In Internal Family Systems (IFS), the key to lasting, long-term transformation is healing our exiles — the parts of us that carry our deepest traumas.

Making surface-level changes softens up our personalities so that there is more space to address the deeper underlying wounds we carry. Which is why EVERY tiny shift we can make, from eating a can of non-dairy whipped cream versus a can of dairy whipped cream (if dairy phlegms us up) is worth it. (Shout out to my excellent harm-reduction strategy last night!)

In my opinion, NO tiny change goes unnoticed by our overall system. Every effort is worth it. AND the more strength we gather to address the deep, core wounds we carry (IFS calls them ‘burdens’), the more lasting change we will accomplish.

It takes a village of strategies to do this work. One, two, or ten techniques is not going to cut it. Whatever we can do to till the soil, loosen up the clods of gnarly old patterns and make our consciousness fertile, creative and generative — that’s what’s worth doing. And then if deeper work is needed, digging deeper to do that work. It sucks sometimes. If it takes a can of whipped cream for dinner, so be it. But whatever we start with, wherever we start, at least starting.

My goal for this week is to just keep digging. Glad to be digging with you!

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Hey Chris & others,

I've been here for awhile mostly in a passive capacity during a particularly tumultuous and sad time for my family. I finally feel ready to start engaging, and I look forward to learning a few things along the way :)

1. In what ways have you felt misunderstood? Living with undiagnosed ADHD my whole life caused me to often feel misunderstood. For example, I regularly heard things like "you have so much potential but..." and "you can go far in life if only you apply yourself/focus..." I internalized these words and they became beliefs that I'm just now dismantling in sobriety.

2. If you could change one thing about yourself, what would it be? I would love for my completion rate for new projects be somewhat more in line with my drive to start new projects (I get super excited about a lot of things but the excitement sometimes tapers off - Hello ADHD!)

3. Something you’re curious about. I'm curious about how other folks prioritize tasks and set long-term goals.

4. Your #1 goal for the week. To write for one hour (minimum) per day.

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You’re inspiring! I think recognizing we are not all replicas of each other sb there is no one way fits all. Everyone in my family is super neat and can clean one room then move on to next. Me? Nope. I find it more “interesting” to do a little in each room and move on with fresh eyes to next room. I also start projects and move on to next before “completing” first project. Once something is checked off as done, the feeling of accomplishment isn’t short lived for me. I like moving seamlessly among projects and work til I am moved to place my attention elsewhere. We are all different. Embrace your way if it keeps you motivated to do something every day. We are not robots. We are experiential beings having a worldly experience. Infinite blessings to you!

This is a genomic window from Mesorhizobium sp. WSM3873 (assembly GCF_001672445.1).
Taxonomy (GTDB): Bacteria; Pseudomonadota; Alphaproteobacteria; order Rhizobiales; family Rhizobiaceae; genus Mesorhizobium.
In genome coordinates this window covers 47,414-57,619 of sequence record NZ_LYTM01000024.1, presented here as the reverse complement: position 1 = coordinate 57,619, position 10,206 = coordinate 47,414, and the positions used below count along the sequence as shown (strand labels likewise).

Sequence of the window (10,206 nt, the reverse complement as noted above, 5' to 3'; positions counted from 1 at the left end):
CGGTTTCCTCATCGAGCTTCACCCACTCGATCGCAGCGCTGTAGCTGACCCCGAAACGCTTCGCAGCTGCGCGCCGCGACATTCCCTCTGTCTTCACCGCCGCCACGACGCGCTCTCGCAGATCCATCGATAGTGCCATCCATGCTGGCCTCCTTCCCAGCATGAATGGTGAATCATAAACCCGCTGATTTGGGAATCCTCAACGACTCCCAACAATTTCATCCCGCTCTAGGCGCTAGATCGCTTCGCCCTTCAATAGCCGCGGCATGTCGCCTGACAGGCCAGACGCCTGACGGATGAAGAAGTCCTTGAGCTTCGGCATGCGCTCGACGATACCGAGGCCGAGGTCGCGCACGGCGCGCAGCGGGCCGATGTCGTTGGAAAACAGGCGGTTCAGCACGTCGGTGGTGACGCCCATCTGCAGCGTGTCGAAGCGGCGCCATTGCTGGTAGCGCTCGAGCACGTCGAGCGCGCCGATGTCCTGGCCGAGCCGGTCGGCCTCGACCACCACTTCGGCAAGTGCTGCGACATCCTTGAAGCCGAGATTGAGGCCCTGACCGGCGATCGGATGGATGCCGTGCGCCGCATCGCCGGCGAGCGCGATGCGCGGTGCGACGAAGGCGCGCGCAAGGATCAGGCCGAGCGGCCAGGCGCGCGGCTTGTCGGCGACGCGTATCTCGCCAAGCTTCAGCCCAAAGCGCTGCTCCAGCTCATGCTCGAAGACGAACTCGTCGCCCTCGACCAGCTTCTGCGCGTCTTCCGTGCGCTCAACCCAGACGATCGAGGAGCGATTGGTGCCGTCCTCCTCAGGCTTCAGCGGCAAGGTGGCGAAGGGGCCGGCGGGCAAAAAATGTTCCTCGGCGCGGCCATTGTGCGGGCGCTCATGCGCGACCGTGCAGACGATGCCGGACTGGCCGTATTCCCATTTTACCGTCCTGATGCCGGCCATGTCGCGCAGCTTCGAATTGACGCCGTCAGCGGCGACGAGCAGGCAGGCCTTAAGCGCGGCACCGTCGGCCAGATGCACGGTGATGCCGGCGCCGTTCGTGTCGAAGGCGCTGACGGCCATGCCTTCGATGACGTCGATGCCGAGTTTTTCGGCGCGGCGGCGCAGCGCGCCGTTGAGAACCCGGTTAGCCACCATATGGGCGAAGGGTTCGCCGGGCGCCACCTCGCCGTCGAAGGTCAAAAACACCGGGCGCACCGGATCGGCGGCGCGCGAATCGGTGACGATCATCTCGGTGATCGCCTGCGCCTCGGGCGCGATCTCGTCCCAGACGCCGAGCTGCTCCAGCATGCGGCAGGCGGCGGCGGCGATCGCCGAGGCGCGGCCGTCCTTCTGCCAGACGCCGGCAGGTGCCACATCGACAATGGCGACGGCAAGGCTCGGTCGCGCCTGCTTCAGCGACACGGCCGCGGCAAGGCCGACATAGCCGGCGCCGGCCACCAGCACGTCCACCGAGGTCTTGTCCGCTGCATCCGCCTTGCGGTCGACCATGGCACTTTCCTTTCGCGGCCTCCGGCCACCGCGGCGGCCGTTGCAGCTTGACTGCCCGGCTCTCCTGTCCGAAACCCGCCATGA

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Thank you so much for taking the time to reply with kind words 💗

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Well I passed the test, now I know that I'm supposed to be here and more importantly (like many others I'm sure), I actually want to be here! =)

1. My desire to spend a lot of my time alone working on things I believe in tends to be misunderstood not wanting to spend time with people I care about.

2. I would love to create more balance and harmony between my doing and my being.

3. I'm always curious about what's around the corner, I spend a lot of time thinking about the future.

4. Training and eventually offloading all those energy draining video editing/social media tasks to my new VA/editor.

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I really liked reading the About Your Reader part. That describes me for the most part. I like your writing. It is simple and straightforward while also makes you interested to keep reading. Thank you very much. I’m always skeptical of how that description may describe everyone, but I see your point and definitely will continue to read your posts.

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While I do not struggle with the mental health challenges you describe in your post, I do support a family member who has battled with these issues for many years. It's been very useful to read your insights as it helps me to understand what my family member lives with every day, and encourages me to be more compassionate and less frustrated by their behaviour. Your target audience may be broader than you think.

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The more people I get to know, the more I feel like this is ‘Everyone’. Unless of course, I’m just getting to know the people that want change.

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